When I first began taking Thai lessons, my teacher (as language teachers are apt to do) insisted that we focus our efforts on the basic vocabulary required for everyday life. We learned the words for popular foods (which proves instantly rewarding when class is held before lunch), times of day, directions, days of the week, and…most difficult of all, the names of the months. I made flashcards and practiced in the back of taxis on my way to class.
As time went on, our teacher frequently had us play a game in which we would work clockwise around the room, quizzing one other on vocabulary.
Wednesday? Wan Phut.
Turn right? Liao Khwa.
November? … November? … (November was a tricky one for all of us.)
To the chagrin of our focussed Thai instructor, we students came to unspoken agreement about the “easy” vocabulary and would pull those out when it was clear that our neighbor was stumped.
If the French business owner to my left was struggling, I would throw out “hot” or “traffic” or “fried rice” (all used near-daily by most of us in Bangkok).
In the category of months, there was one that we never forgot. August.
The word for August in Thai begins with “singha”. Because this conveniently looks and sounds like the popular Thai beer, the Thai word for August immediately conjures up thoughts for me of sipping ice cold beers on the beach on a warm summer night.
It seems a perfect match for this final true month of summer in the US, where August is a time for swimming pools, the sound of sprinklers and lawn mowers…and easy summer parties with flavorful bites of food.
When I saw the invitation to develop an easy Thai appetizer that could be served with Singha beer over at the lovely and addictive shesimmers.com, I knew how I would be spending the weekend. Obsessed with packing all of the punch of my favorite Thai flavors into finger food, I got to work. After much experimentation (and so much dishwashing that I could only manage to pour myself a bowl of cereal for dinner), I took one bite of these little treats, and felt certain I had found it.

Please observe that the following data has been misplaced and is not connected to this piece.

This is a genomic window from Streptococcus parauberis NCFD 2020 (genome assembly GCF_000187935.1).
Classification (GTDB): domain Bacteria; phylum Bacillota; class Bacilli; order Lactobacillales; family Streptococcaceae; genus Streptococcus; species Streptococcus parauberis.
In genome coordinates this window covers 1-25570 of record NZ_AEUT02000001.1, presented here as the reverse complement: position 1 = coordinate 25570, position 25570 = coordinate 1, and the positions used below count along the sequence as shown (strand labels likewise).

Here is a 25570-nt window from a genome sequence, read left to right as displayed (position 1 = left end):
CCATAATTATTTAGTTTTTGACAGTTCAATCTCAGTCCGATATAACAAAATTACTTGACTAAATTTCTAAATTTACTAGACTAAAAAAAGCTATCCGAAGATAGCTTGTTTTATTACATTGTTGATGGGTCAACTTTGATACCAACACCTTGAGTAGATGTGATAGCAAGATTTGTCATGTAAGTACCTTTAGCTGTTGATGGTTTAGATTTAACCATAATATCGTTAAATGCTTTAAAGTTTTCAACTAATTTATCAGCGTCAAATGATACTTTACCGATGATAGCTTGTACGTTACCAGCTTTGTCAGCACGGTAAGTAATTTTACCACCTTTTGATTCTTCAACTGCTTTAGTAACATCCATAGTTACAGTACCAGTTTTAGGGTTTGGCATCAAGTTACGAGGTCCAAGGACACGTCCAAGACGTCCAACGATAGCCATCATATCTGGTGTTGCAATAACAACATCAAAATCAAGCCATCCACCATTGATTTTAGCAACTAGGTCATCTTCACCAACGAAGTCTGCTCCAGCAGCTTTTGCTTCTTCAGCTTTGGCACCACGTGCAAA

I hope you enjoy these little Thai-inspired nibbles as much as I did.
And should you ever be a contestant on a game show in which you are asked for the Thai word for “August”, just picture yourself on the beach…drinking a cold Singha beer.
- 1 cup (235 mL) coconut milk
- ⅓ cup roasted peanuts (unsalted), roughly chopped
- 2 tsp. light brown sugar
- 1 Tbsp. soy sauce
- juice from ½ lime
- ¼ cup cilantro leaves
- 1 tsp. siracha (more or less, to taste)
- 1 Tbsp. roasted peanuts (unsalted)
- 1 clove garlic
- ¼ cup thinly sliced green onions
- ¼ cup cilantro leaves
- 1 Tbsp. soy sauce
- ¾ pound (340 g) raw shrimp, peeled and de-veined
- 24 wonton wrappers
- 1 Tbsp. vegetable oil
- Make the sauce. Combine coconut milk and peanuts in a small saucepan over medium heat. When the coconut milk begins to boil, reduce heat and simmer for 5 minutes, until thickens slightly. Pour coconut milk into the bowl of a blender or food processor. Add remaining ingredients and pulse until mixture is smooth and creamy. Pour the sauce into a small bowl and leave the blender out to use for the filling.
- Combine the filling. In the bowl of a food processor or blender, pulse the peanuts and garlic until they form a paste. Add green onions, cilantro leaves, soy sauce, and shrimp, pulsing until only very small pieces of shrimp remain and the ingredients are evenly incorporated. Transfer the mixture to a small bowl.
- Assemble the bites. Working with one wonton wrapper at a time, place a heaping teaspoon of shrimp filling into the center. Dampen the edges of the wrapper by dipping a finger in water and running it along the edge. Gather the wonton wrapper at four points, pressing them together to enclose the filling. Put the filled wrappers on parchment paper and cover with a slightly dampened paper towel (to prevent them from drying out).
- Cook the bites. Place a large saute pan (that has a tight-fitting lid) over medium-high heat. Add vegetable oil, swirling it to evenly coat the bottom of the pan. When the pan is warm, place the shrimp bites in the pan, close to one another, but barely touching. Cook until the bottoms of the bites are crisp and golden brown, 5-6 minutes. Gently pour 1 Tablespoon of water down side of pan and cover with the lid. Reduce heat to medium and allow to cook, covered, for another 3 minutes. Remove from heat.
- Serve immediately, with Peanut-Lime Sauce on the side.